In 1974, Tate acquired Agnes Martin’s painting Morning made in 1965. In 2000, the work was put on display at the newly opened Tate Modern, where it appeared worn and aged. Noted at the time as having a degraded and dirt-imbibed varnish, many unsuccessful attempts had been made to remove the varnish and restore the surface. In 2010 the painting was released from display for conservation research with the hope that an effective conservation treatment approach could be found . This investigation elucidated the requisite characteristics of Martin’s particular surface aesthetic, this in-turn guiding the conservator towards a successful restoration of the surface of the painting. In this talk Conservator, Rachel Barker describes the technical and aesthetic characteristics of Agnes Martin’s painting and presents the restoration process with the aid of detailed images.
About Conservator Rachel Barker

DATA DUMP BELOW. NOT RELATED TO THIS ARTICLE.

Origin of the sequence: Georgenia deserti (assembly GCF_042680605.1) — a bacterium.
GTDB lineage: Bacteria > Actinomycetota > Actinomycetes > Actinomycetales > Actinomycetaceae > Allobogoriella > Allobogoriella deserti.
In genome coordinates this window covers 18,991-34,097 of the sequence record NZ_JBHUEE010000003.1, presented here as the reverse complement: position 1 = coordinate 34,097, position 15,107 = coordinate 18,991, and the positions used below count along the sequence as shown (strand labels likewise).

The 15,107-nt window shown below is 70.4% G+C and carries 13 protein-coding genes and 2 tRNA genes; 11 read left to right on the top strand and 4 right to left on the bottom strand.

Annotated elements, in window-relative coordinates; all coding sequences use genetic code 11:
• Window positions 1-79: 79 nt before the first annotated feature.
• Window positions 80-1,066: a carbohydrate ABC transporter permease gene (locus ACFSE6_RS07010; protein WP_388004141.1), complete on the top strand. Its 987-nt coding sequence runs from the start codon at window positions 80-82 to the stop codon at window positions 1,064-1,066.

Rachel Barker has been a conservator specialising in the conservation of modern and contemporary paintings at Tate since 1999. Prior to that she was Winston Churchill Fellow at the National Gallery of Canada specialising in the conservation of contemporary art and previously Conservator of Paintings at Southampton City Art Gallery. From 2010–2011 Rachel completed the conservation of Agnes Martin’s Morning 1965 from Tate’s collection, a challenging treatment which involved the removal of a degraded acrylic surface coating from the delicate surface of the painting. Most recently together with the Rothko Treatment Team, she completed the restoration of the vandalised Rothko Untitled Black on Maroon 1958. Her research interests include ethical considerations when conserving modern and contemporary art.